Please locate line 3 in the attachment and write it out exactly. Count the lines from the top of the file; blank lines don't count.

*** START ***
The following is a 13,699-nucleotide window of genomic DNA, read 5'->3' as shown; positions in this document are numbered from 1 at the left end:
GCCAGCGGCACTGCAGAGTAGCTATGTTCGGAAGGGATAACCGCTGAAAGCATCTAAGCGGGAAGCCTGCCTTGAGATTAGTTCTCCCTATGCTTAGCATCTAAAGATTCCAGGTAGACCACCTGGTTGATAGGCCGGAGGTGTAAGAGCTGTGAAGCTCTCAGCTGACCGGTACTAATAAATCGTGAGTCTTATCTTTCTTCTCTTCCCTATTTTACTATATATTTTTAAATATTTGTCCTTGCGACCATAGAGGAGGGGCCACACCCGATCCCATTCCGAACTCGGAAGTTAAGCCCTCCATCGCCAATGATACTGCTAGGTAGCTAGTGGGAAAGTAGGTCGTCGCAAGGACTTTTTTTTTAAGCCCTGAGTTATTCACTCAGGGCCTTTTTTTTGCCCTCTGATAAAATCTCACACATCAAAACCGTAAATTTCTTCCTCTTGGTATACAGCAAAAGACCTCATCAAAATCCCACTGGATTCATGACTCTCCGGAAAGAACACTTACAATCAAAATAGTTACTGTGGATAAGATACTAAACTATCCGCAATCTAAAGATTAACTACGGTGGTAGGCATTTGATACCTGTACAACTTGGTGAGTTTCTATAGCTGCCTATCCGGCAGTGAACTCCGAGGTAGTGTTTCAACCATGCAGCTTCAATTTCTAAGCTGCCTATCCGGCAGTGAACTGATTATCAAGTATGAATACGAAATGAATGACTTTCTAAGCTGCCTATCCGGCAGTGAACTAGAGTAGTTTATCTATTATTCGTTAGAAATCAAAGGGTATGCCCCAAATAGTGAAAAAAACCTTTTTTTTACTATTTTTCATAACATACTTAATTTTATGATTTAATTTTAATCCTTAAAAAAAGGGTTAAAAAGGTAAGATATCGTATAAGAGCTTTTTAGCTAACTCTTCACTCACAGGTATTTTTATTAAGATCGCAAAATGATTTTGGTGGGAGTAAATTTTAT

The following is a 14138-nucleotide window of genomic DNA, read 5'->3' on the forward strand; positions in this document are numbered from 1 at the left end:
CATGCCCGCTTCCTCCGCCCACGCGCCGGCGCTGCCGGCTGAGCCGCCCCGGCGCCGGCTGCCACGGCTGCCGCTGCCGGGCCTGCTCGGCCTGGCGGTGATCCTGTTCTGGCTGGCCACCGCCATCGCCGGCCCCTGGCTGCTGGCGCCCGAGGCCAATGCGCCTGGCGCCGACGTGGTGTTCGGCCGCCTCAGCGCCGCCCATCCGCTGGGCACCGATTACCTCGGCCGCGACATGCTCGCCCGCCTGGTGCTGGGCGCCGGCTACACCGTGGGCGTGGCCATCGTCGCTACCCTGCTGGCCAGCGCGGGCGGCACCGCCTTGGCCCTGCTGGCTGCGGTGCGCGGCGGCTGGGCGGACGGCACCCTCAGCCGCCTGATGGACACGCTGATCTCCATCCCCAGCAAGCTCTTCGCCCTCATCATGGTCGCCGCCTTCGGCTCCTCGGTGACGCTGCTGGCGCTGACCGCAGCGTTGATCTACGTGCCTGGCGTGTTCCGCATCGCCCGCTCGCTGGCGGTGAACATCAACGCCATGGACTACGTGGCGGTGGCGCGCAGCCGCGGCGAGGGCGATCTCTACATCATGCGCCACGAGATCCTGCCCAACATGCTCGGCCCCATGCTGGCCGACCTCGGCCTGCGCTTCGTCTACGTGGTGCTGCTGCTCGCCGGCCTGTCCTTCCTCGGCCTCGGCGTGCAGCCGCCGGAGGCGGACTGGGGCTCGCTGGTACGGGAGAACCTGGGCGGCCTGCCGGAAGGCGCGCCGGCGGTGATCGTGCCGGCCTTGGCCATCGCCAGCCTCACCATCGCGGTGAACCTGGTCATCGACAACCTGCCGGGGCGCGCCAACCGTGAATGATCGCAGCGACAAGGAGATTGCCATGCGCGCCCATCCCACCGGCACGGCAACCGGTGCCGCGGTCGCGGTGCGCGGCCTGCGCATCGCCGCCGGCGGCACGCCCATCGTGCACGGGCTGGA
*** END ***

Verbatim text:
The following is a 14138-nucleotide window of genomic DNA, read 5'->3' on the forward strand; positions in this document are numbered from 1 at the left end: